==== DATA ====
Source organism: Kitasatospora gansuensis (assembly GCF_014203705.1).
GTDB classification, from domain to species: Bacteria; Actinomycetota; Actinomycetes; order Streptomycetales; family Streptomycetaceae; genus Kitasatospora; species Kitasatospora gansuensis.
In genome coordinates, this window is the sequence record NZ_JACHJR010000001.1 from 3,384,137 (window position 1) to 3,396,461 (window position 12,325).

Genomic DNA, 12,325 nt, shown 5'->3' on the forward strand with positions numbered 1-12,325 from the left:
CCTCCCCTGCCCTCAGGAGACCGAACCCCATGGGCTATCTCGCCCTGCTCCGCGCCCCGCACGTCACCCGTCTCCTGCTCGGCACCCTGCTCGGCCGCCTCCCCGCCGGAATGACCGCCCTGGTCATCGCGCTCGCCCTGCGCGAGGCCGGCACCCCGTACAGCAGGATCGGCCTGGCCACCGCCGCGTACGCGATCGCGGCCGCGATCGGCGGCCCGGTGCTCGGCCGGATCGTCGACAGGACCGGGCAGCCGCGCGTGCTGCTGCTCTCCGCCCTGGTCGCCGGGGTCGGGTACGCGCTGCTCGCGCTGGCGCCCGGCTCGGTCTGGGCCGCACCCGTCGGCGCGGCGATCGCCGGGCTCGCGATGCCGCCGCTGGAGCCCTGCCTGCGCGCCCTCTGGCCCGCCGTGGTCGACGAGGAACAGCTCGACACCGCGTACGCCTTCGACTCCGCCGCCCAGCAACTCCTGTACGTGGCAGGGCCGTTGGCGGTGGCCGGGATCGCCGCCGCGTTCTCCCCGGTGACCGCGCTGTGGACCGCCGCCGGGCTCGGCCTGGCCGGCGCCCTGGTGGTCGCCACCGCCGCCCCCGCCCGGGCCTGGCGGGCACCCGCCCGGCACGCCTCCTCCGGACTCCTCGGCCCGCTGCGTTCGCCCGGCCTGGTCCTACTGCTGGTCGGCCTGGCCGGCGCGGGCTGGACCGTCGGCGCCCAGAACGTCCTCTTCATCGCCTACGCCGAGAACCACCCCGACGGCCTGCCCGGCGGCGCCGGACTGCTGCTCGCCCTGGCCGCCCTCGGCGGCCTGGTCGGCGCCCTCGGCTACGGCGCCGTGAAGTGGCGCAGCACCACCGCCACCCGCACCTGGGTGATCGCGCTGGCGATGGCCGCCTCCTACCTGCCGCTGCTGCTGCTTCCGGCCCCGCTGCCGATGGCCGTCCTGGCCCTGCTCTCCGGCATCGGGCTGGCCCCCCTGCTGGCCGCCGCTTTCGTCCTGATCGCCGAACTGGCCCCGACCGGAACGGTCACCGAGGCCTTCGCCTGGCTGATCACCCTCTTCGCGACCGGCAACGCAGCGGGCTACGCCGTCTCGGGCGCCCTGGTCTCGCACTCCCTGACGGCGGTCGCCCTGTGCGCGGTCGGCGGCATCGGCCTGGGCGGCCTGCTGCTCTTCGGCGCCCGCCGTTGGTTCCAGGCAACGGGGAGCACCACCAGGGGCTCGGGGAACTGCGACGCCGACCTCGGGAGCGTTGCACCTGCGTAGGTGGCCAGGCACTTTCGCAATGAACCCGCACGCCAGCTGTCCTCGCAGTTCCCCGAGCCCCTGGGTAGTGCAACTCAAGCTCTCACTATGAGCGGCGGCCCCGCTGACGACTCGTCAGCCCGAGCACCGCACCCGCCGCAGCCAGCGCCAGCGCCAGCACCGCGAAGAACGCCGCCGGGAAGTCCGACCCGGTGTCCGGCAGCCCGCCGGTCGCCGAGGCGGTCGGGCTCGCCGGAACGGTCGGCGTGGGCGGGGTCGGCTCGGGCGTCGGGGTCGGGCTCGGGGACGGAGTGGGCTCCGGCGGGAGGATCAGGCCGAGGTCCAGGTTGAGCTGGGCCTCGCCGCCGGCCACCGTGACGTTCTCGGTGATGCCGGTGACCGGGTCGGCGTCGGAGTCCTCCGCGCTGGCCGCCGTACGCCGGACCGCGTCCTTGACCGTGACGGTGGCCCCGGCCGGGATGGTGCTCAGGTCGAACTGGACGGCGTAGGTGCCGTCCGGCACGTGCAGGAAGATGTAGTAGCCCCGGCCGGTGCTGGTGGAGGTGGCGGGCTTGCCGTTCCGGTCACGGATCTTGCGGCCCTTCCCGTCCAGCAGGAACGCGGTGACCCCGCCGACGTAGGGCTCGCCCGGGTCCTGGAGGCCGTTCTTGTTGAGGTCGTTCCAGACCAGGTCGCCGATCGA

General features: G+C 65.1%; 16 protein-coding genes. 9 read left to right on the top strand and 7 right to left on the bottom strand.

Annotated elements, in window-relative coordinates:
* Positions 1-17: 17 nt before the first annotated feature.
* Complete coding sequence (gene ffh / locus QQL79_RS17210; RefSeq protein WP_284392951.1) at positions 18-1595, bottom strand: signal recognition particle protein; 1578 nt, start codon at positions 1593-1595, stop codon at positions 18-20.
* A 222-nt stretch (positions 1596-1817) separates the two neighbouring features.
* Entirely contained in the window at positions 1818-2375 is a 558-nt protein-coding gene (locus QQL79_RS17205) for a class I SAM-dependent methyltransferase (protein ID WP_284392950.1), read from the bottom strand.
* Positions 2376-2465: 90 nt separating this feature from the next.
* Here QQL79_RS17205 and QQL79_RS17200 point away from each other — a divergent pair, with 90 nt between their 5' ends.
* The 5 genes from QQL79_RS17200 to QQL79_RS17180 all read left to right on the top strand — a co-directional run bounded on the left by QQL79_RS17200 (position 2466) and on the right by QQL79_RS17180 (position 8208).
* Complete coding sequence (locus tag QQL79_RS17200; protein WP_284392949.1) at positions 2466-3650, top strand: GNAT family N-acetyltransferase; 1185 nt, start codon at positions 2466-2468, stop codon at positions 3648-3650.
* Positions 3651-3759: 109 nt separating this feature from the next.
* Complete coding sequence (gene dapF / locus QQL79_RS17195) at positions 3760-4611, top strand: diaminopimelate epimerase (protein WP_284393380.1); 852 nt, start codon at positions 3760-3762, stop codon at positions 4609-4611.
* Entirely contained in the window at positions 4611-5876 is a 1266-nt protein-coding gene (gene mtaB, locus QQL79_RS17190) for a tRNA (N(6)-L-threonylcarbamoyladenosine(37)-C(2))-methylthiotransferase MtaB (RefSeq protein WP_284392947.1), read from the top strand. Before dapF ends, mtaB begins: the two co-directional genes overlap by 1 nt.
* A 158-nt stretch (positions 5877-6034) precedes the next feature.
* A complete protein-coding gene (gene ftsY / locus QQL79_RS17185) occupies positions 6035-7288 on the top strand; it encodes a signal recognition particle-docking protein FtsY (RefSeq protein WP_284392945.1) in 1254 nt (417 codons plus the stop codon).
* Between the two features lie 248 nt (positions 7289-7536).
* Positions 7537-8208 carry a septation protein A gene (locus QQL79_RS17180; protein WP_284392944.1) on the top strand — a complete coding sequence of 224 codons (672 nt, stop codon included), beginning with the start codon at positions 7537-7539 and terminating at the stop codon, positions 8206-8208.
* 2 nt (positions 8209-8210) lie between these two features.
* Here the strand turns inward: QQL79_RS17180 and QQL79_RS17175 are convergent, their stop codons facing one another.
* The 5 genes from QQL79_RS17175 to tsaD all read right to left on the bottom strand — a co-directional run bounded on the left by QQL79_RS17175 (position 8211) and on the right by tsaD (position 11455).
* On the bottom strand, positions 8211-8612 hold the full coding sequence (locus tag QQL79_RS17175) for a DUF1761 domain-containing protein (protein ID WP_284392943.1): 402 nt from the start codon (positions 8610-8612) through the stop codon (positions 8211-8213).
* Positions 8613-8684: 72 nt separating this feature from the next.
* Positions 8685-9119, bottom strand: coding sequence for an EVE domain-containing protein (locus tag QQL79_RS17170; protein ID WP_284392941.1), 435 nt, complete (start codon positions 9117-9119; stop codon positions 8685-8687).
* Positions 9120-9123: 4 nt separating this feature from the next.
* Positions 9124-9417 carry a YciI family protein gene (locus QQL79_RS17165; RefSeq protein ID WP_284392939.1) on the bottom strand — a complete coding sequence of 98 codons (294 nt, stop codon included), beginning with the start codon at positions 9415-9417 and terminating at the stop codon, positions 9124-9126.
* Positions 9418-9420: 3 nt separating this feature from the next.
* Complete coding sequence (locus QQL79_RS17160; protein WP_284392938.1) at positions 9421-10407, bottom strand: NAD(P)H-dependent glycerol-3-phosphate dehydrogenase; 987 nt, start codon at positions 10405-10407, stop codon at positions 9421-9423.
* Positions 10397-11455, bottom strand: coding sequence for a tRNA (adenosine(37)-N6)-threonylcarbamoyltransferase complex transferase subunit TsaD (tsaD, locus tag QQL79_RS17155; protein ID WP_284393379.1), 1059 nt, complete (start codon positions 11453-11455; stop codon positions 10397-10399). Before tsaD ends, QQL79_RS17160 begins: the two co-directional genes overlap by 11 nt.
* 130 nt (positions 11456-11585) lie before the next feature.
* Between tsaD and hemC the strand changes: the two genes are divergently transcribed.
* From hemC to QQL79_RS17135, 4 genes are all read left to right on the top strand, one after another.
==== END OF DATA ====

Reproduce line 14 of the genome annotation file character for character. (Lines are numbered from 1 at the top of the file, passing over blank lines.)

* The 5 genes from QQL79_RS17200 to QQL79_RS17180 all read left to right on the top strand — a co-directional run bounded on the left by QQL79_RS17200 (position 2466) and on the right by QQL79_RS17180 (position 8208).